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16 Feb 2023 - 18 Feb 2023

Robotic Surgery Technique Treats Head and Neck Tumors

By HospiMedica International staff writers
Posted on 28 Dec 2014
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Image: Dr. Abie Mendelsohn manipulating the da Vinci surgical robotic system (Photo courtesy of UCLA).
Image: Dr. Abie Mendelsohn manipulating the da Vinci surgical robotic system (Photo courtesy of UCLA).
A pioneering robotic surgery technique helps surgeons remove tumors in previously unreachable areas of the head and neck.

Researchers at the University of California Los Angeles (UCLA; USA) refined, adapted, and advanced the transoral robotic surgery (TORS) technique to allow surgical instruments and three dimensional (3D) imaging tools to reach and operate safely within the parapharyngeal space, a pyramid-shaped area that lies near the base of the skull connecting several deep compartments of the head and neck. It is lined with many large blood vessels, nerves, and complex facial muscles, making access to the space via traditional surgical options often impossible or highly invasive.

The researchers provided a detailed technical description of the new technique, which was applied in a patient that developed compressive symptoms from a 54×46 mm parapharyngeal space lipomatous tumor. The patient was referred by his primary otolaryngologist due to poor open surgical access to the nasopharyngeal component of the tumor. Using the modified TORS technique, an assisted resection of the parapharyngeal space mass was performed, utilizing 97 minutes of robotic surgical time. The study was published online ahead of print in November 15, 2014, in Head & Neck.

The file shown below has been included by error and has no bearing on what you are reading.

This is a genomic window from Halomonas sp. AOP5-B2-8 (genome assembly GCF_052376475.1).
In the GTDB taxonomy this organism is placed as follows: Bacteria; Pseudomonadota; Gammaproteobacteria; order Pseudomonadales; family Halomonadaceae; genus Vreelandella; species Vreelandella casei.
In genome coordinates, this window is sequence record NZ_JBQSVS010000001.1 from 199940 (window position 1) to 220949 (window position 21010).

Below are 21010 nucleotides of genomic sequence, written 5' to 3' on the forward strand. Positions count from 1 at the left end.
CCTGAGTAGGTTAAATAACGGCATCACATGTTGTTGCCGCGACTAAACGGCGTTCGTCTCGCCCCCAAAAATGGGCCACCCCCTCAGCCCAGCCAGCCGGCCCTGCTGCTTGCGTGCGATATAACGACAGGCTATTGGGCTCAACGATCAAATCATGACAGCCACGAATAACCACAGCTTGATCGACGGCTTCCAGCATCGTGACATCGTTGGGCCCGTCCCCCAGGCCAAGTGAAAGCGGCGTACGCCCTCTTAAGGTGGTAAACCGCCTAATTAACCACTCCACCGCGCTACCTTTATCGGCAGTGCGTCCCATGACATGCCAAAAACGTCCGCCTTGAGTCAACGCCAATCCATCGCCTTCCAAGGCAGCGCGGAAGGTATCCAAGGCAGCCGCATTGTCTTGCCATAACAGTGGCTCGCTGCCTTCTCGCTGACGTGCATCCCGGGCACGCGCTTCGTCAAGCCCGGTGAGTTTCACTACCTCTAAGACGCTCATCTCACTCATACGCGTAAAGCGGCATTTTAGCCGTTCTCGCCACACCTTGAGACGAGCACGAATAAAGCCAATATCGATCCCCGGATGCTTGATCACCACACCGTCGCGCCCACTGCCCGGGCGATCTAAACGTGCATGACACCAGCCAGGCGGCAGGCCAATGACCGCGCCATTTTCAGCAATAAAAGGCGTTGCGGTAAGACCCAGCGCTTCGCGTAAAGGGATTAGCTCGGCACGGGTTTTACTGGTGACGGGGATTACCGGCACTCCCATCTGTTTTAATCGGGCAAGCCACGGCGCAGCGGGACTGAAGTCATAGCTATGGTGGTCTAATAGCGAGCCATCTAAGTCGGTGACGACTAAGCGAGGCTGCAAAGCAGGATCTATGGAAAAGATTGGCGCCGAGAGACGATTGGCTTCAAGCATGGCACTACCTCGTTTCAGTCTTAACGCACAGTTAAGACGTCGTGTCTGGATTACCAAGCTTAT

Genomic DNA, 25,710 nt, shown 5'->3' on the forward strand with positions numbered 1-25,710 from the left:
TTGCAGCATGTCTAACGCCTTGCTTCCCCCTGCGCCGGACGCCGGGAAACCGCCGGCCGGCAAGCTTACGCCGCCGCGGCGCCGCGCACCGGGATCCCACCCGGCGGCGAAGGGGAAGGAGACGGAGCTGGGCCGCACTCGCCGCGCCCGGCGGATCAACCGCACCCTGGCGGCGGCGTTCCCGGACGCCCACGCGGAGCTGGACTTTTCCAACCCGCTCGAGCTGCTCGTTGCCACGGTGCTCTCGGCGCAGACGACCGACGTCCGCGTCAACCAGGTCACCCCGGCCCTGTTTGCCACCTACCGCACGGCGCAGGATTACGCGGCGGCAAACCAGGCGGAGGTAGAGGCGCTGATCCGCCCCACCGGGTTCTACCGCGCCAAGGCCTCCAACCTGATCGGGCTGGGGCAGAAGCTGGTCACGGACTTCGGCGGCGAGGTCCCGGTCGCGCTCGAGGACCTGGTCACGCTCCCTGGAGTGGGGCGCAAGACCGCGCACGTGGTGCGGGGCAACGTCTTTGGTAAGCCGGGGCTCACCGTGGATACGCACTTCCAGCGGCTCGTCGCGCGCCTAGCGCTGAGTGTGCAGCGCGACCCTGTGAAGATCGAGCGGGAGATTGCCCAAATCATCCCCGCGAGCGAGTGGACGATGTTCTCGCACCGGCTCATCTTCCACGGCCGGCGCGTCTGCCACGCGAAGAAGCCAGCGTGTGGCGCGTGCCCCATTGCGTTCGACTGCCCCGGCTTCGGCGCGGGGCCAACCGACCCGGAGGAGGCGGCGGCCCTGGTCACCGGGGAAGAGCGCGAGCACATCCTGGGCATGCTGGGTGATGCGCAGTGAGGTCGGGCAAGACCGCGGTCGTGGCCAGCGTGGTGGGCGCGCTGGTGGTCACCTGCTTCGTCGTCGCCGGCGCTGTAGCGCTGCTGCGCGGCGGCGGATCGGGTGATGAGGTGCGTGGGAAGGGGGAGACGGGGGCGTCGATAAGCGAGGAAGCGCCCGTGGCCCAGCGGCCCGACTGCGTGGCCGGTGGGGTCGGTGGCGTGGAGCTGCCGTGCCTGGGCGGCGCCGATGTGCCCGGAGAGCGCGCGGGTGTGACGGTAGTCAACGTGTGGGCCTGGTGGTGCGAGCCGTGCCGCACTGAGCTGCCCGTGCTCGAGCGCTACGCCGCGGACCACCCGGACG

“This is a revolutionary new approach that uses highly advanced technology to reach the deepest areas of the head and neck,” said lead author Abie Mendelsohn, MD, director of head and neck robotic surgery at UCLA. “Patients can now be treated in a manner equivalent to that of a straightforward dental procedure and go back to leading normal, healthy lives in a matter of days, with few or even no side effects.”

The researchers used the da Vinci system, a product of Intuitive Surgical (Sunnyvale, CA, USA), which consists of a surgeon’s console and a patient-side cart with four interactive robotic arms controlled from the console; three of the arms are for tools, while the fourth is for an endoscopic camera with two lenses that gives the surgeon full stereoscopic vision. The system scales, filters, and translates the surgeon's hand movements into more precise micromovements of the instruments, which operate through small incisions in the body.

Parapharyngeal space tumors have traditionally been approached via transcervical skin incisions, or by splitting the mandibula. Chemotherapy and radiation therapy are also often required, further complicating recovery and potentially putting patients at risk for serious, even lethal, side effects.

Related Links:

University of California Los Angeles
Intuitive Surgical

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